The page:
We are at a feast which doesn’t love us. At last the feast sheds its mask and shows itself for what it really is: a switchyard, cold colossi sit on rails in the mist. A piece of chalk has scribbled on the freight car doors.
It musn’t be said, but there is much suppressed violence here. That’s why the features are so heavy. And why it’s so hard to see that other thing which also exists: a mirrored glare of sun which moves across the house wall and glides through the unknowing forest of flickering faces, a Bible text never written down: “Come to me, for I am laden with contradictions like you yourself.”
Tomorrow I’m working in another city. I whizz there through the morning hour which is a blue—black cylinder. Orion hovers above the frozen ground. Children stand in a silent crowd, waiting for the school bus, children for whom no one prays. The light grows slowly like our hair.
Reply to a Letter
In the bottom drawer I find a letter which arrived for the first time twenty- six years ago. A letter written in panic, which continues to breathe when it arrives for the second time.
A house has five windows; through four of them daylight shines clear and still. The fifth window faces a dark sky, thunder and storm. I stand by the fifth window. The letter.
Sometimes a wide abyss separates Tuesday from Wednesday, but twenty-six years may pass in a moment. Time is no straight line. but rather a labyrinth. and if you press yourself against the wall, at the right spot, you can hear the hurrying steps and the voices, you can hear yourself walking past on the other side.
Was that letter ever answered? l don`t remember, it was a long time ago. The innumberable thresholds of the sea continued to wander. The heart continued to leap from second to second, like the toad in the wet grass of a night in August.
The unanswered letters gather up above, like cirrostratus clouds foreboding a storm. They dim the rays of the sun. One day l shall reply. One day when l am dead and at last free to collect my thoughts. Or at least so far away from here that l can rediscover myself. When recently arrived I walk in the great city. On 25th Street, on the windy streets of dancing garbage. I who love to stroll and merge with the crowd, a capital letter T in the infinite body of text.
No earth tremor, but a skyquake. Turner could have painted it, secured by ropes. A single mitten whirled past right now, several miles from its hand. Facing the storm I am heading for that house on the other side of the field. I flutter in the hurricane. I am being x-rayed, my skeleton hands in its application for discharge. Panic grows while I tack about, I am wrecked, I am wrecked and drown on dry land! How heavy it is, all that I suddenly have to carry, how heavy it is for the butterfly to tow a barge! There at last. A final bout of wrestling with the door. And now inside. Behind the huge window-pane. What a strange and magnificent invention glass is—to be close without being stricken. . . Outside a horde of transparent splinters of gigantic shapes rush across the lava plain. But I flutter no more. I sit behind the glass, still, my own portrait.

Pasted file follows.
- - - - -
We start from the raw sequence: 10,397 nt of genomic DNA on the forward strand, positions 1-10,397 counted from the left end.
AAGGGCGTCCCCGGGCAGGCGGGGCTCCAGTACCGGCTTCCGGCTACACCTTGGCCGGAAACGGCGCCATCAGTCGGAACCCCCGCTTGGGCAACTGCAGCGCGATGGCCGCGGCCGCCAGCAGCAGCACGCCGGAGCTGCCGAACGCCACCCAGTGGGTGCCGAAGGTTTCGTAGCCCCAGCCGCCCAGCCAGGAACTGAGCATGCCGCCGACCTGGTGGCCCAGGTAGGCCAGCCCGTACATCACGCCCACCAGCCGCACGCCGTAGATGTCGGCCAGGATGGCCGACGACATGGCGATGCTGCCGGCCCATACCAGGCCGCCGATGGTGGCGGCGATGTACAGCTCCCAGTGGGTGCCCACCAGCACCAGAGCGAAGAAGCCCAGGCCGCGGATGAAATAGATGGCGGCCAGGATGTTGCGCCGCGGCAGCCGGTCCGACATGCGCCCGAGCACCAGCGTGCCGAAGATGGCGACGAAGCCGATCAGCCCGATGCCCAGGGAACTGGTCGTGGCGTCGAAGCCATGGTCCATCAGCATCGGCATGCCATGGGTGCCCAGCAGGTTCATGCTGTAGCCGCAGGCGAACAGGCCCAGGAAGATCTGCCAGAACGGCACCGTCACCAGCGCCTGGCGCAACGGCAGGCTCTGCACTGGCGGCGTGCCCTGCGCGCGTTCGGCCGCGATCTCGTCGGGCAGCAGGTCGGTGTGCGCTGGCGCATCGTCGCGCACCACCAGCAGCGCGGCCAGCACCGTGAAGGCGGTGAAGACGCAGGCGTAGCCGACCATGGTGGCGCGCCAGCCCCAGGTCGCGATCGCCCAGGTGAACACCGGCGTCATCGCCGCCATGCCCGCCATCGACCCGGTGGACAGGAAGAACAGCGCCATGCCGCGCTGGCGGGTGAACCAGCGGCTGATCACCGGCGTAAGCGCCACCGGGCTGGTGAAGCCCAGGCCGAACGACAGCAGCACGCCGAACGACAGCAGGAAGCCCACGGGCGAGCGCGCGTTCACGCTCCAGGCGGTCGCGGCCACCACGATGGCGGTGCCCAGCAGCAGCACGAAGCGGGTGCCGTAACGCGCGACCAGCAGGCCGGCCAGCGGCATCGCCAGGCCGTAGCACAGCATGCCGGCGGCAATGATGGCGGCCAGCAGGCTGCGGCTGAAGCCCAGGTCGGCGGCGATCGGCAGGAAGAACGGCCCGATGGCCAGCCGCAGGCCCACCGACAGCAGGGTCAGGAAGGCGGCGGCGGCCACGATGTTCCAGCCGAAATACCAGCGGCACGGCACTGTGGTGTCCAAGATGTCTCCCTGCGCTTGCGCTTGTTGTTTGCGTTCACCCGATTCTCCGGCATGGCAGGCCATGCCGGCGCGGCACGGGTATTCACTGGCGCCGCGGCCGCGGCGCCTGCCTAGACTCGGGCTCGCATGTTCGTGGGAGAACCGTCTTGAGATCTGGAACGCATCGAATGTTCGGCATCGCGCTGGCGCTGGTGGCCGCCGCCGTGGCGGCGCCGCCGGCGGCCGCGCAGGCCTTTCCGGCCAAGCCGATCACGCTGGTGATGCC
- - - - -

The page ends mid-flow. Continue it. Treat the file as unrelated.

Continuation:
The Blue House
It is night with glaring sunshine. I stand in the woods and look towards my house with its misty blue walls. As though I were recently dead and saw the house from a new angle.
It has stood for more than eighty summers. Its timber has been impregnated, four times with joy and three times with sorrow. When someone who has lived in the house dies it is repainted. The dead person paints it himself, without a brush, from the inside.
On the other side is open terrain. Formerly a garden, now wilderness. A still surf of weed, pagodas of weed, an unfurling body of text, Upanishades of weed, a Viking fleet of weed, dragon heads, lances, an empire of weed.
Above the overgrown garden flutters the shadow of a boomerang, thrown again and again. It is related to someone who lived in the house long before my time. Almost a child. An impulse issues from him, a thought, a thought of will: “create. . .draw. ..” In order to escape his destiny in time.
The house resembles a child’s drawing. A deputizing childishness which grew forth because someone prematurely renounced the charge of being a child. Open the doors, enter! Inside unrest dwells in the ceiling and peace in the walls. Above the bed there hangs an amateur painting representing a ship with seventeen sails, rough sea and a wind which the gilded frame cannot subdue.
It is always so early in here, it is before the crossroads, before the irrevocable choices. I am grateful for this life! And yet I miss the alternatives. All sketches wish to be real.
A motor far out on the water extends the horizon of the summer night. Both joy and sorrow swell in the magnifying glass of the dew. We do not actually know it, but we sense it: our life has a sister vessel which plies an entirely different route. While the sun burns behind the islands.
All prose poems from The Blue House, translated by Göran Malmqvist, published by Thunder City Press.